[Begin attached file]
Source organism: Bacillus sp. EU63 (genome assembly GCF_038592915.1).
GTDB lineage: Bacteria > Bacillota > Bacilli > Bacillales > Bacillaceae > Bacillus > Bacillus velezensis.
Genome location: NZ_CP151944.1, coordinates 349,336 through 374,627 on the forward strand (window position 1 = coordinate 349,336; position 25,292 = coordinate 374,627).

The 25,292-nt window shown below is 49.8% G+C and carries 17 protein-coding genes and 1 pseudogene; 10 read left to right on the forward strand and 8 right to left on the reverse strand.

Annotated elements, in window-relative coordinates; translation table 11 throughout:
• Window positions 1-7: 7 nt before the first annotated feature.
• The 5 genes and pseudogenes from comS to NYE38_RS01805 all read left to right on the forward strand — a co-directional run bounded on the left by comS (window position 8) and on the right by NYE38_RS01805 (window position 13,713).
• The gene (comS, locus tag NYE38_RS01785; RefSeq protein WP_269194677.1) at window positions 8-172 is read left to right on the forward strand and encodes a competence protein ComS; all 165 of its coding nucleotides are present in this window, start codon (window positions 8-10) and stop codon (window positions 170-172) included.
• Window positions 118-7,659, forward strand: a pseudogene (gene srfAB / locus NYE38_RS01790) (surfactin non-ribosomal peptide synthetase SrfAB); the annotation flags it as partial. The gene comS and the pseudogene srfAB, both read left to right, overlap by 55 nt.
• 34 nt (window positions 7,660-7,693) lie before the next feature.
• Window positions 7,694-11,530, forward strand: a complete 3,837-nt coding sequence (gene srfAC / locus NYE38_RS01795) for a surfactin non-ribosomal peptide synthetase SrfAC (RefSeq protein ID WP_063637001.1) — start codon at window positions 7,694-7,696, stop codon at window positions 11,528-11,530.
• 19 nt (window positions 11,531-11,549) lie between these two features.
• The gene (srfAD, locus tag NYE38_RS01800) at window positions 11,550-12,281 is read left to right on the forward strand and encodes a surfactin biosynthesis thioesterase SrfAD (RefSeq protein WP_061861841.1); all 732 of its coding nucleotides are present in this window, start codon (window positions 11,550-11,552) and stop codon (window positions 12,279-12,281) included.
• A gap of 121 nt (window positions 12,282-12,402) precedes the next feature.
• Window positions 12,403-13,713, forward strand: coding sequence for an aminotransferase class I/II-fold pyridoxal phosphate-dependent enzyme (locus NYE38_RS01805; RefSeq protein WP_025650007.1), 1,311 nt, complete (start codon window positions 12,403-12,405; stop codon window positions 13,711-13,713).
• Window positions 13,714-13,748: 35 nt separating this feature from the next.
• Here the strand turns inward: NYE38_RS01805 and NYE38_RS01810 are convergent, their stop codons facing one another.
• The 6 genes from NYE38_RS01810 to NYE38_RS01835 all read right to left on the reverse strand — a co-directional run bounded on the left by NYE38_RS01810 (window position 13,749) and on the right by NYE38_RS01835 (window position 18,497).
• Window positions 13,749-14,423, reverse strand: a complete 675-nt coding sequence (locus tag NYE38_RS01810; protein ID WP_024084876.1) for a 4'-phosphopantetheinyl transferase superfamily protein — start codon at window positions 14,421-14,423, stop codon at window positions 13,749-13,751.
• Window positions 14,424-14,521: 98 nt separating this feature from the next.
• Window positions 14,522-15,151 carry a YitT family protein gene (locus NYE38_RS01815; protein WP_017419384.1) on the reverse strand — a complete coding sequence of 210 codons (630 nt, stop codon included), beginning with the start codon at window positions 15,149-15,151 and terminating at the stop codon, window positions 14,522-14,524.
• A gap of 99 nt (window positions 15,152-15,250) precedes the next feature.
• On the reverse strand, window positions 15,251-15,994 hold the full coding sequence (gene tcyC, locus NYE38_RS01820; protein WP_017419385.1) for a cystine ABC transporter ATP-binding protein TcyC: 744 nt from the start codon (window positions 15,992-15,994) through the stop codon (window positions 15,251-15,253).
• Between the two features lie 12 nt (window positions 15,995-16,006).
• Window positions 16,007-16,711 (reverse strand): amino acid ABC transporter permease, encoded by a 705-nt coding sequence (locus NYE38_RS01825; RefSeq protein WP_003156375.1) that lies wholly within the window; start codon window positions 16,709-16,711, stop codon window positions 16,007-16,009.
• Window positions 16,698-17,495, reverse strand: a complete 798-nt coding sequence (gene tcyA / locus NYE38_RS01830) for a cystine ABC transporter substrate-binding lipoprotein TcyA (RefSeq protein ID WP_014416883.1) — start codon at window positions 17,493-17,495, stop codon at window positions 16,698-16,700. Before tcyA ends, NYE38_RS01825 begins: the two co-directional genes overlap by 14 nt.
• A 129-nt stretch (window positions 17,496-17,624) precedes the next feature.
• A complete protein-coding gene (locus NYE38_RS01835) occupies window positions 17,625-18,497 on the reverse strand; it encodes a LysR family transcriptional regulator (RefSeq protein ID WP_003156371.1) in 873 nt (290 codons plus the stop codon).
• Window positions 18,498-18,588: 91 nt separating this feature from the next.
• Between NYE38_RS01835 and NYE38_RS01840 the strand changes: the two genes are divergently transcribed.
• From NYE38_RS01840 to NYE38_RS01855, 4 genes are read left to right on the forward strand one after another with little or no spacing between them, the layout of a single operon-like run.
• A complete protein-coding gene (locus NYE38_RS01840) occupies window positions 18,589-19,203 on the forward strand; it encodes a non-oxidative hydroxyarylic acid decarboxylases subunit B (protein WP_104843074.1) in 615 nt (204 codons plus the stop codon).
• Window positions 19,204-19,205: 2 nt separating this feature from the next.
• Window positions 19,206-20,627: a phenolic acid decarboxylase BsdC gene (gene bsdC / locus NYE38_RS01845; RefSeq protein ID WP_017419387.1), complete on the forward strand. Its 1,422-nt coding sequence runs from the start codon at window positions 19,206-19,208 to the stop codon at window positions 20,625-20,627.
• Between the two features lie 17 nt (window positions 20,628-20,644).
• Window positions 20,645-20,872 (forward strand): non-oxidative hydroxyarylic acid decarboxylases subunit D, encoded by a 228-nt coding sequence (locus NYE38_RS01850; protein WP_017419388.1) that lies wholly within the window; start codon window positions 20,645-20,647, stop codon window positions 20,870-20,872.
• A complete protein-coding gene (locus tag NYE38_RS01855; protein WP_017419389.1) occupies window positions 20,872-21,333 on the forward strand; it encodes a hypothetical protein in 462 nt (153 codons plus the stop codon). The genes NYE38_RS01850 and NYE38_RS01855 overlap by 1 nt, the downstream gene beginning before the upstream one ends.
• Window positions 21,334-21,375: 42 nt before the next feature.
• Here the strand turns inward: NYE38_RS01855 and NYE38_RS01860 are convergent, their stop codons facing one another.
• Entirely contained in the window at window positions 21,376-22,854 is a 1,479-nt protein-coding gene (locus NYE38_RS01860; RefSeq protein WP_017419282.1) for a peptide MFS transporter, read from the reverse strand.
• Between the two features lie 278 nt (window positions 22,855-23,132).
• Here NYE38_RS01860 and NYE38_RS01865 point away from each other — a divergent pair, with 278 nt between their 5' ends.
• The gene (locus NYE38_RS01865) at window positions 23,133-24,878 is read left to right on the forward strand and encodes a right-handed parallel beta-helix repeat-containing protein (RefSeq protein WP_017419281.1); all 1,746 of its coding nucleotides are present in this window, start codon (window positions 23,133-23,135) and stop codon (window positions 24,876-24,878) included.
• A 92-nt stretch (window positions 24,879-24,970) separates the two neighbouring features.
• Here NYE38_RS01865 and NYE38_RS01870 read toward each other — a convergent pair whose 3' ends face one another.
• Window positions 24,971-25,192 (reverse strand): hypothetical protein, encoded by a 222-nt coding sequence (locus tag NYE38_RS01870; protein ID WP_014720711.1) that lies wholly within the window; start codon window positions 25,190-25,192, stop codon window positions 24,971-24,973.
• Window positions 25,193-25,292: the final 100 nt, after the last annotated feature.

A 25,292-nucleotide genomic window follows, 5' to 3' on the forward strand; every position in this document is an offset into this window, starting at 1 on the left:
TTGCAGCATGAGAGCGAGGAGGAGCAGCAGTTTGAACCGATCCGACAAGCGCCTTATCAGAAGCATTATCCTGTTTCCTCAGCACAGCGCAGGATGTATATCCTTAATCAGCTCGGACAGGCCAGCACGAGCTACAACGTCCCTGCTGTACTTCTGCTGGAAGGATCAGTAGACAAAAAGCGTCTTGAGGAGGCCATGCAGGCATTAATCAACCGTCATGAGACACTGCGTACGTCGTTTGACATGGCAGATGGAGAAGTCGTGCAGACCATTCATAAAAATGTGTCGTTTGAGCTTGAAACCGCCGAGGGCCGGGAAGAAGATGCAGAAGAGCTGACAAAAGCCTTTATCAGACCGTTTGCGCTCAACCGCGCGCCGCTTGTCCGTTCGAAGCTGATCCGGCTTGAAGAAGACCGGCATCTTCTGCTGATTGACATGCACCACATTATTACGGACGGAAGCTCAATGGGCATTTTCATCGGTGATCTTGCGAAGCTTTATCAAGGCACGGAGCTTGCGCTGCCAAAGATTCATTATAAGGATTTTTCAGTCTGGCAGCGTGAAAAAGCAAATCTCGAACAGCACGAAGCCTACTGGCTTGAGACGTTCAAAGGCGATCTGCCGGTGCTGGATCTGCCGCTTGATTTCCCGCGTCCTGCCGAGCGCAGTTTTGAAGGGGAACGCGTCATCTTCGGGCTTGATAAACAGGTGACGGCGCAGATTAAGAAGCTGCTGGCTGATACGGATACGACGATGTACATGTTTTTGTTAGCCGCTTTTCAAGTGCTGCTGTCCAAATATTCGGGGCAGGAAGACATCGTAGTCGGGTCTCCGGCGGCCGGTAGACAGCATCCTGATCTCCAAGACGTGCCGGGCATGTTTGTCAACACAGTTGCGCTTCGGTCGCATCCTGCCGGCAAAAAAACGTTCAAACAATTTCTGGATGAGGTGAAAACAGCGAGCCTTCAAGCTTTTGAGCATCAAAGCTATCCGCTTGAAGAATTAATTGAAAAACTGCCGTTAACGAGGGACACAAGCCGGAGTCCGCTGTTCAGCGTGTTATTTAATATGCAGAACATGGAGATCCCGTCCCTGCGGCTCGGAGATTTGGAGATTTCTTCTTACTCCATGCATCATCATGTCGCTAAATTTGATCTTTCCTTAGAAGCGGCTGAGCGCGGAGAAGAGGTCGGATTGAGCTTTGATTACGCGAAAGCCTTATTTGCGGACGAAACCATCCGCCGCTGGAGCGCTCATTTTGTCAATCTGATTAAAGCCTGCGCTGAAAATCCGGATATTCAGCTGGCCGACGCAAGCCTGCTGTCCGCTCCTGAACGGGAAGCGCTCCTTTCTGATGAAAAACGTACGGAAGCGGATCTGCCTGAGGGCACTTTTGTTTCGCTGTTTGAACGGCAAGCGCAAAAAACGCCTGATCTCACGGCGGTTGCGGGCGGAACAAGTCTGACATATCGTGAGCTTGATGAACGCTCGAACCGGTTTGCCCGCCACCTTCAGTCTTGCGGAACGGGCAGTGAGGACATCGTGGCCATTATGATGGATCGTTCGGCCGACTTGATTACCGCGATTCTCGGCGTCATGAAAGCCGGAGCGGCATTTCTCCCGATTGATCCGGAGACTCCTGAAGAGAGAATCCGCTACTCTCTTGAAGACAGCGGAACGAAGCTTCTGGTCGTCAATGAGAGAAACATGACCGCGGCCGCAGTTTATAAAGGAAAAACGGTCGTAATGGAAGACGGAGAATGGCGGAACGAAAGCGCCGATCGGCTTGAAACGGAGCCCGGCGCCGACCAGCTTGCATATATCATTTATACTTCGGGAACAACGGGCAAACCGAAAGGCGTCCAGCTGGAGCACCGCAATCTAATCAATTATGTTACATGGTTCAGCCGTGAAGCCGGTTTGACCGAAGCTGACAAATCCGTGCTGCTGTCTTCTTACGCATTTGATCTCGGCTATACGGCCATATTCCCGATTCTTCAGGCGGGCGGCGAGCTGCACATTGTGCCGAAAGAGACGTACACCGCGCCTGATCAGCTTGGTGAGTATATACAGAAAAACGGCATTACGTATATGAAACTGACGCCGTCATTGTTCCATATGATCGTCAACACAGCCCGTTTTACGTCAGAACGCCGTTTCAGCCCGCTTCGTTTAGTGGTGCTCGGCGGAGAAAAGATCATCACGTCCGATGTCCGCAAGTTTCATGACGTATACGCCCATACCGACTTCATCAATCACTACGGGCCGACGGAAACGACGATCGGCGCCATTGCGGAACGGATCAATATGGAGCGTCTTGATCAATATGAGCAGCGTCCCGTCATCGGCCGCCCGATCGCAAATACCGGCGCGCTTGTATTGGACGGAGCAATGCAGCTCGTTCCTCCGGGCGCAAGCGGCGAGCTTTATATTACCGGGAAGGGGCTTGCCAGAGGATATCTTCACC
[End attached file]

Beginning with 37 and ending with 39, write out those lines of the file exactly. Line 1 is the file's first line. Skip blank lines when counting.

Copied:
• A complete protein-coding gene (locus tag NYE38_RS01855; protein WP_017419389.1) occupies window positions 20,872-21,333 on the forward strand; it encodes a hypothetical protein in 462 nt (153 codons plus the stop codon). The genes NYE38_RS01850 and NYE38_RS01855 overlap by 1 nt, the downstream gene beginning before the upstream one ends.
• Window positions 21,334-21,375: 42 nt before the next feature.
• Here the strand turns inward: NYE38_RS01855 and NYE38_RS01860 are convergent, their stop codons facing one another.